IN THE UNITED STATES DISTRICT COURT FOR THE WESTERN DISTRICT OF PENNSYLVANIA
December 18, 2012
SHAWN MILLER, PLAINTIFF,
CORY HARCHA; LEE MYERS; AND JORDAN SEESE, DEFENDANTS.
The opinion of the court was delivered by: Chief Magistrate Judge Lenihan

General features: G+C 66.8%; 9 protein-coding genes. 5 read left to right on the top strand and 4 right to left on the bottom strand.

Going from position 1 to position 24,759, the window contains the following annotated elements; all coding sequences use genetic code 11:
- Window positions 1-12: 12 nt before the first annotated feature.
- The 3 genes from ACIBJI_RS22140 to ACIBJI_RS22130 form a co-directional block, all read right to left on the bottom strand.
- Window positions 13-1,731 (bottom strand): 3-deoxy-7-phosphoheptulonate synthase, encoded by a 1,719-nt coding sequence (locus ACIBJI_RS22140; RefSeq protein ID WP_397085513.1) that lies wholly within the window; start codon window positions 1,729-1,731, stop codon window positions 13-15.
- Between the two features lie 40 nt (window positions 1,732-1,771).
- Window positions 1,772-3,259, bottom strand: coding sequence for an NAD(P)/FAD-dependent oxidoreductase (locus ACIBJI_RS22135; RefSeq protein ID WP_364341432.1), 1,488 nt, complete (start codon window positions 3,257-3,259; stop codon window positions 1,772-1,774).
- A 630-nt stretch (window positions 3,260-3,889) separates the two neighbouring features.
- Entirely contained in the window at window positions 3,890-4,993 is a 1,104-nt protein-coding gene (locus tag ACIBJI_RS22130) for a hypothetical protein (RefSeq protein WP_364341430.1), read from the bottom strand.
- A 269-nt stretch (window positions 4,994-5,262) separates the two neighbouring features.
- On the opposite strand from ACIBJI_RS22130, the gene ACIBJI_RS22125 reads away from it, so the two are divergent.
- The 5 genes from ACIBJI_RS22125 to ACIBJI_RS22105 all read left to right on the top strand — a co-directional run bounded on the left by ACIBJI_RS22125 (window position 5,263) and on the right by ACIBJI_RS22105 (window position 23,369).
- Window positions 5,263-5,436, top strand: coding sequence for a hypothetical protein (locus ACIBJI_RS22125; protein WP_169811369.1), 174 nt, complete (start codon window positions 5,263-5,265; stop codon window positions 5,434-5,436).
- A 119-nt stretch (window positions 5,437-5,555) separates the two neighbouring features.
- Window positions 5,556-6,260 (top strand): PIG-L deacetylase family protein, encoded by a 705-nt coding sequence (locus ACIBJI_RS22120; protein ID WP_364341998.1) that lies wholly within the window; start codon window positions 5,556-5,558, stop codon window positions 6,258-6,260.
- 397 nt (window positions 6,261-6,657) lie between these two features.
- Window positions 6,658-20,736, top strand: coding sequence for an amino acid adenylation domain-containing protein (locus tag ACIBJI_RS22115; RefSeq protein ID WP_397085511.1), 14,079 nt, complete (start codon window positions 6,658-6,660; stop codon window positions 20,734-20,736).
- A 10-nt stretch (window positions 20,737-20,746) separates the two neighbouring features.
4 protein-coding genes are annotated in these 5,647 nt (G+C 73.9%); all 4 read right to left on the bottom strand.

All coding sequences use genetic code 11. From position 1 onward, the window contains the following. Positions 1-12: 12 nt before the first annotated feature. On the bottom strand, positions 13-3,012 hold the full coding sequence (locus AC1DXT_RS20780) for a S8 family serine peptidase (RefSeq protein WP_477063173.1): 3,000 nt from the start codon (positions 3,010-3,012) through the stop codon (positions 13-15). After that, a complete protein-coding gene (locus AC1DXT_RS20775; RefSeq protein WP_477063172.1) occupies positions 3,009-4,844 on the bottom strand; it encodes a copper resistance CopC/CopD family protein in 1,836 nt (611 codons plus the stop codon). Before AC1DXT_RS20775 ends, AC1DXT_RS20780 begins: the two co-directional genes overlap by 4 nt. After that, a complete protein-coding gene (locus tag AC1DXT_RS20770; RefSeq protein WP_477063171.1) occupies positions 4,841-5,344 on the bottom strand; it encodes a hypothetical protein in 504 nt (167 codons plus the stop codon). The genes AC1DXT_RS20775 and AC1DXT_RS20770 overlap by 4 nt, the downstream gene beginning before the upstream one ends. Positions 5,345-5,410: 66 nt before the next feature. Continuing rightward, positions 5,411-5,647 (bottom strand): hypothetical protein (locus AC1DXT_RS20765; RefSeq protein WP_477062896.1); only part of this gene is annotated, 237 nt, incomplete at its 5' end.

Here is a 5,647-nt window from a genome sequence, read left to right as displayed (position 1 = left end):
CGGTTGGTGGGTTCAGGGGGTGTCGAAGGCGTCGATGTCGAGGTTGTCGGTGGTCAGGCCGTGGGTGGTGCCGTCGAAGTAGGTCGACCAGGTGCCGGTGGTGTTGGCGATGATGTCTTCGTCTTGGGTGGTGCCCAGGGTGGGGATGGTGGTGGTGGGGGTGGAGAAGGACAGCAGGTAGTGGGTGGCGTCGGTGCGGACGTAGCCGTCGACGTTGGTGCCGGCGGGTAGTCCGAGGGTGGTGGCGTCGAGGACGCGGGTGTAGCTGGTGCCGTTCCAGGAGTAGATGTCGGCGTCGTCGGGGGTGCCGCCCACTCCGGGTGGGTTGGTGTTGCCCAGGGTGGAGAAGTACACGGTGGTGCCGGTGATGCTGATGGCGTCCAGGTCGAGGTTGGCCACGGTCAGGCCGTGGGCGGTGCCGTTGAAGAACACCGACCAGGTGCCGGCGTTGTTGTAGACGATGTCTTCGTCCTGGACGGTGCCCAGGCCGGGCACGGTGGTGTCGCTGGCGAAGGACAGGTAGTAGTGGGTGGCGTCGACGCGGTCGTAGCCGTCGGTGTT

Shawn Miller ("Plaintiff") is a Pennsylvania state prisoner currently incarcerated at the State Correctional Institution at Smithfield ("SCI-Smithfield"). Plaintiff commenced this action on December 15, 2009 by filing a Motion for Leave to Proceed in forma pauperis with attached Complaint. (ECF No. 1.) Plaintiff filed his Complaint on December 17, 2009, and claimed violations of his Fifth, Eighth, and Fourteenth Amendment rights pursuant to 42 U.S.C. § 1983. (ECF No. 3.) Pursuant to a Motion to Dismiss filed by the Defendants, the Court dismissed Plaintiff's Fifth and Eighth Amendment claims with prejudice, and granted Plaintiff leave to amend his Complaint. (ECF No. 39.) Thereafter, Plaintiff amended his Complaint to include alleged violations of his Fourth Amendment right against excessive force, First Amendment retaliation, Fourteenth Amendment taking without just compensation for the taking of his vehicle, a Fourth Amendment claim for the seizure of his vehicle, and an Eighth Amendment claim for deliberate indifference to serious medical needs. (ECF No. 42.) Defendants filed a Motion for Summary Judgment directing their legal arguments to Plaintiff's Fourth Amendment excessive force claim. (ECF No. 52.) This Court granted the Defendants' Motion. (ECF Nos. 63 & 64.) Plaintiff then filed a Notice of Appeal to the United States Court of Appeals for the Third Circuit. (ECF No. 65.) Plaintiff's appeal was dismissed for failure to pay the filing fee or file the required PLRA forms. (ECF No. 67.) For the following reasons, the remainder of Plaintiff's Amended Complaint should be dismissed with prejudice pursuant to the Prison Litigation Reform Act.